Sheed has been lucky that nobody expects anything from him anymore. (When I texted my buddy Bug this week asking why he thought Boston fans hadn’t turned on Sheed yet, he texted back, “Easy. Apathy.”) When Sheed inexplicably caught fire against Oklahoma City last week, the crowd yelled “Sheeeeeeeeeeeeeeeeeeeeeed!” after every make, almost as if everyone was trying to find out what the moment might feel like. He’s been written off as anything of consequence. Expectations are zero. And maybe he likes it that way.
Sheed’s Celtics are 25-24 since Christmas. The 2008 world champs killed themselves every night. A depleted 2008-09 Celtics team exhibited remarkable pride and heart. Now they’re bored and sluggish? Now they’re searching for ways to get fired up? Now they’re blowing home games left and right? Now they’re on pace to break the unofficial record for “most players-only meetings and clear-the-air dinners” by a contender in one season? A team led by three future Hall of Famers who ALWAYS tried in the past? It doesn’t add up.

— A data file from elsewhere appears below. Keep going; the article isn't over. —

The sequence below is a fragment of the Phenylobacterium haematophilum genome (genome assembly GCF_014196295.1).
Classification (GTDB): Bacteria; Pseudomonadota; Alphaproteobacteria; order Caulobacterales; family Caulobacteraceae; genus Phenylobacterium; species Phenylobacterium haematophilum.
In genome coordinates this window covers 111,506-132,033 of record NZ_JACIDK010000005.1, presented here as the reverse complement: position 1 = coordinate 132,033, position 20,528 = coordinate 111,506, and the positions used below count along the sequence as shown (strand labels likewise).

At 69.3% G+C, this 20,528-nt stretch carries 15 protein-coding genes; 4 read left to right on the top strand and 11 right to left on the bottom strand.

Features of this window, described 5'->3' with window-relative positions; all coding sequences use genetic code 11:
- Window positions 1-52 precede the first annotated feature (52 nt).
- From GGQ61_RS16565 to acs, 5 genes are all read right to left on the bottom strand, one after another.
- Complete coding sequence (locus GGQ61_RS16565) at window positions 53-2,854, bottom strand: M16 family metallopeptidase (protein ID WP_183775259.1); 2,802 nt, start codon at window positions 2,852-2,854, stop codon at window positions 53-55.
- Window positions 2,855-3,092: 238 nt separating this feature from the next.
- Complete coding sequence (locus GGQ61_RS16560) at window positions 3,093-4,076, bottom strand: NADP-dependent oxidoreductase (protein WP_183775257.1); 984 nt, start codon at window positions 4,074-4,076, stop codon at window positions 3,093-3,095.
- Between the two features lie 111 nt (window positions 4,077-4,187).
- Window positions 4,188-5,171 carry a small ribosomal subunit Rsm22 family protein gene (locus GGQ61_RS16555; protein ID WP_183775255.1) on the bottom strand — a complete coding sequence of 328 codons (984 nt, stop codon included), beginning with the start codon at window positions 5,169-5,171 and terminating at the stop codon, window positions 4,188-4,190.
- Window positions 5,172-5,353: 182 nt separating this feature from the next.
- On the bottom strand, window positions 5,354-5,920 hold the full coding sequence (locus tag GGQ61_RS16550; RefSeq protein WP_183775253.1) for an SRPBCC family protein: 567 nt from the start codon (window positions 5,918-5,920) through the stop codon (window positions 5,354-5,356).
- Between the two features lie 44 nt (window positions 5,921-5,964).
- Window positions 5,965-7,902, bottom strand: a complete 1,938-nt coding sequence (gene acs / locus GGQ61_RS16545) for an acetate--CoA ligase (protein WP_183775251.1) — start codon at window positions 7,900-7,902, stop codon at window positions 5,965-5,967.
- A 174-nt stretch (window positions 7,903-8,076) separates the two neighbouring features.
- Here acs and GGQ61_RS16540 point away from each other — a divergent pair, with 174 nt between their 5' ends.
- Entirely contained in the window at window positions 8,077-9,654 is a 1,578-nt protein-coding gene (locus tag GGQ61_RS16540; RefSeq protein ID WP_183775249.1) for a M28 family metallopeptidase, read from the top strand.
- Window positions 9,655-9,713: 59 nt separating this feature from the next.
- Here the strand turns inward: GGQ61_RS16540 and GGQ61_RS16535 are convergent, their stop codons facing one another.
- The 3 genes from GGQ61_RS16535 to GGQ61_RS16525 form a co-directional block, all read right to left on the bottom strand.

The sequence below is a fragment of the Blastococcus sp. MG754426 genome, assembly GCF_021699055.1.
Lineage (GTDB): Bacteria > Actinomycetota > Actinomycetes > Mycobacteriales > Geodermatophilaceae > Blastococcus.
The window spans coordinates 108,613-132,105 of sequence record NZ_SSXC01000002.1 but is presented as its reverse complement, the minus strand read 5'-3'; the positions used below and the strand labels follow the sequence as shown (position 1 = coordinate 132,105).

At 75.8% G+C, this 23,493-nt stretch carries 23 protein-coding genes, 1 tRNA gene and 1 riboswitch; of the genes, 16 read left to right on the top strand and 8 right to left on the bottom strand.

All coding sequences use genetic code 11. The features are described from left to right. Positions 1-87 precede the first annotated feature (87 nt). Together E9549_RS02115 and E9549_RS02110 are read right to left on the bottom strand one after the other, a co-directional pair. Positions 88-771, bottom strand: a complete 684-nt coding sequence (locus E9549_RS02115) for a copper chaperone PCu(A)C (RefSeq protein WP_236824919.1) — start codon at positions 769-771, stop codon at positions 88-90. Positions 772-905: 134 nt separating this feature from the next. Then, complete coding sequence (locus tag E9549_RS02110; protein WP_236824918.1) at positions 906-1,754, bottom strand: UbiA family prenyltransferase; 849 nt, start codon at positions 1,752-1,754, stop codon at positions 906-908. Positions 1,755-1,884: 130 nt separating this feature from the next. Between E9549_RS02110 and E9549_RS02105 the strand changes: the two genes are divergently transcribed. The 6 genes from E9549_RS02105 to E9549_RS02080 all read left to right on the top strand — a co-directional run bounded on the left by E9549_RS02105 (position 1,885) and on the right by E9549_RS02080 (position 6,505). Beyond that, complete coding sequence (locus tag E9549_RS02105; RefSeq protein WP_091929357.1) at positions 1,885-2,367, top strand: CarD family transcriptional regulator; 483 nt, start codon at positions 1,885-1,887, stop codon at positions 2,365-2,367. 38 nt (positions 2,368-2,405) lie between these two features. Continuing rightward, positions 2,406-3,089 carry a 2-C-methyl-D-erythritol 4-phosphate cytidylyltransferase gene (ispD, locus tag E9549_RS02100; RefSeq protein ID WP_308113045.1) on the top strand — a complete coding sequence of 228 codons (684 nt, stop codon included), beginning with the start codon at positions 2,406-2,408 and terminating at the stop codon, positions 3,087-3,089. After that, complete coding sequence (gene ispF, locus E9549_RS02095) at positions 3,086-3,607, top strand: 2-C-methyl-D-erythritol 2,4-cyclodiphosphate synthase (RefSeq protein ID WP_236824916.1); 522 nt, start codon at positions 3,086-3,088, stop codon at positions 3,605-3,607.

Sheed may not have infected the Celtics as Character X did, but he did compromise the one thing that made them special: intensity. They care only when it suits them. The seven words that defined Sheed’s career. Both the team and Sheed think they have an on/off switch that can be flicked at any time. Not true. They are in denial. “Lost” has the Smoke Monster; the Celtics have the Smoke and Mirrors Monster. And it’s the entire team.